Hyde Park was founded in the 1850s by Paul Cornell, a transplant from New York that purchased 300 acres of property along the shores of Lake Michigan from 51st to 55th Streets. While the area was already a popular place to live and visit, two events took place less than 40 years after the neighborhood's founding that helped shape the area into what it is today.
The University of Chicago opened in 1890 and ushered in a new era for the neighborhood. The school, which was launched as an institution of higher learning "to serve the educational needs of the American Baptist community in Chicago," quickly became one of the world's most prestigious universities, "and is now associated with 85 Nobel prize winners."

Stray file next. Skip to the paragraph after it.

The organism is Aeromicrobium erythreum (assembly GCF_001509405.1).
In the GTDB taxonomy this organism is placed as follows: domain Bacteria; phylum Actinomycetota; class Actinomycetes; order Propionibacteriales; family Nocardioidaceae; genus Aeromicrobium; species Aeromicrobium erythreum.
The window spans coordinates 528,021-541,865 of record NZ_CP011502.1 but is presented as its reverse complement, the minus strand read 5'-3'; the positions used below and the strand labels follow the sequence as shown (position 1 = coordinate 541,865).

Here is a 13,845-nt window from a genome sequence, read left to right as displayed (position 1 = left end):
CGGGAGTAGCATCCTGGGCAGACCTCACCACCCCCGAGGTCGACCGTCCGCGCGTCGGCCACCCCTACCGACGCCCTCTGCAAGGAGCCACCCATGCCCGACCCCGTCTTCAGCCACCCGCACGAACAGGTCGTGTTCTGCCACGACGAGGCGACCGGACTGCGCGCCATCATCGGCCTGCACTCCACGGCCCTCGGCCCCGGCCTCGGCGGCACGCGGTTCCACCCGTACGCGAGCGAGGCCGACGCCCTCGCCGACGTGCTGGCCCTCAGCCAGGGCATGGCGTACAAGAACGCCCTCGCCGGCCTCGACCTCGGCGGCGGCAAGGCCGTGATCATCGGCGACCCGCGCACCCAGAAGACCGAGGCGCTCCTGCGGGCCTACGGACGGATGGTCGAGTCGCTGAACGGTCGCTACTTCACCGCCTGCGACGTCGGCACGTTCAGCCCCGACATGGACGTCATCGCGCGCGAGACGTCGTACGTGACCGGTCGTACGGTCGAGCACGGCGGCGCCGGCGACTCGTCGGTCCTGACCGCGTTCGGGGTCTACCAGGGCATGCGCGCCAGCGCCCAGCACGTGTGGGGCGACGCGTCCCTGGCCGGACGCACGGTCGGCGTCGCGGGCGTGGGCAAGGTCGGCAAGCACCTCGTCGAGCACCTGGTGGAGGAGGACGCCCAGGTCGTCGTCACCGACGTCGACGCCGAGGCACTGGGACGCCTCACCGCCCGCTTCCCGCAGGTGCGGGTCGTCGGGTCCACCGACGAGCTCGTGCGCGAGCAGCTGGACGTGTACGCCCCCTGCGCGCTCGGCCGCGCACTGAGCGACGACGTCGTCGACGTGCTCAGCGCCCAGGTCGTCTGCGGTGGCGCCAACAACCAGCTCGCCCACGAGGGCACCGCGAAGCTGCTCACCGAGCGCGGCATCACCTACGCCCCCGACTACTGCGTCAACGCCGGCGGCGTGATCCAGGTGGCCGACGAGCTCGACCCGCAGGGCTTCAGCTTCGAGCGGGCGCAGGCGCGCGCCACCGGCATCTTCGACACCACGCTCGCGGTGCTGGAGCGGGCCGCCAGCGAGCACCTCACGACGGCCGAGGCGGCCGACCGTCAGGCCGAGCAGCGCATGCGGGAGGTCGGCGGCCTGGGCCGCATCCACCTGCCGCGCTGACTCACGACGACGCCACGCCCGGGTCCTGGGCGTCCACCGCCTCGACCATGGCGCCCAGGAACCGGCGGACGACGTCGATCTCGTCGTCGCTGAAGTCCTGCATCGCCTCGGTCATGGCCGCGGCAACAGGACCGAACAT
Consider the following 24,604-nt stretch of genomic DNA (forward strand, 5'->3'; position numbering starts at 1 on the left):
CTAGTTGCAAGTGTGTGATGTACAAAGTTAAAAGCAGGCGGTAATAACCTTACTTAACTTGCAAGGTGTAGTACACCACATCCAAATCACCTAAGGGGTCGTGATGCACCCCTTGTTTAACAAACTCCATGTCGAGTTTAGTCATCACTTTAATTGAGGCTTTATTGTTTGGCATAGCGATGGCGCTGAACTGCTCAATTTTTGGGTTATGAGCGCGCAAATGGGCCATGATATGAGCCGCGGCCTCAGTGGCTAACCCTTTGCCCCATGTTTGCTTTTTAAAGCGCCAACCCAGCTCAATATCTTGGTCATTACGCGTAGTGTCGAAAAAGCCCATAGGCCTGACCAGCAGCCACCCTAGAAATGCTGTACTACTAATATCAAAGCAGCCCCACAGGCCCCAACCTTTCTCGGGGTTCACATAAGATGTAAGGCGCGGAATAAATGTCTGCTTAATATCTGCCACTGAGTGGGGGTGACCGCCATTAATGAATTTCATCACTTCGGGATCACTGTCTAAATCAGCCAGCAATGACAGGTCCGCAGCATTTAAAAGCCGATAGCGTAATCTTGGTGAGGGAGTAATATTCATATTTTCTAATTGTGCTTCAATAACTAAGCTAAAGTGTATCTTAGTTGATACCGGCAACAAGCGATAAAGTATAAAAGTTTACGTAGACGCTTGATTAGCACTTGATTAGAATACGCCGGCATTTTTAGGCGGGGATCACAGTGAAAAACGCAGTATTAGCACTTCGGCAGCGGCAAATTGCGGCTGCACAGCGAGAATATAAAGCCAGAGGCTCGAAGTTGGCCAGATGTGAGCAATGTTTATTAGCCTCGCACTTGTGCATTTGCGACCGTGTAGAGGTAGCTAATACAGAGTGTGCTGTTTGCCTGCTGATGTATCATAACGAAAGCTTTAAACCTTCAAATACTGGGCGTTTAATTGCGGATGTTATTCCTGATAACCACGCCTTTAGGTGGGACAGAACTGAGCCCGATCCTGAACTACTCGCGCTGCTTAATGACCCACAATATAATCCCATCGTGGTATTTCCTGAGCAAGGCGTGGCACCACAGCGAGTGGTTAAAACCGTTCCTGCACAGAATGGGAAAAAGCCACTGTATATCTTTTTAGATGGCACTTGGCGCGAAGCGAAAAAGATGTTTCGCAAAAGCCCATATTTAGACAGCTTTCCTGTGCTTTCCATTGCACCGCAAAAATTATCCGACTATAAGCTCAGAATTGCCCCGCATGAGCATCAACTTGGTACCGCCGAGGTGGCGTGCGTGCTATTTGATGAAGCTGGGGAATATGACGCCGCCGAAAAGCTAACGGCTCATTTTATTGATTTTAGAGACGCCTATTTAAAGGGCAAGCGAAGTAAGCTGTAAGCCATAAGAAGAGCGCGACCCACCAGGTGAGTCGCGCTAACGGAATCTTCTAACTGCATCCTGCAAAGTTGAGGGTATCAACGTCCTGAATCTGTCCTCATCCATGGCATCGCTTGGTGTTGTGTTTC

The other major event happening around the same time was 1893's World's Columbian Exposition. Catapulting the city and neighborhood into prominence on a world wide stage, the exposition was seen a major driver that helped stimulate the growth of Hyde Park. Along with the famed "White City," hundreds of residential and commercial buildings were built in anticipation of the fair. Many of the structures that will built during this time are still standing, but the Palace of Fine Arts, which is now home to the Museum of Science and Industry, is the only building that remains from the fair.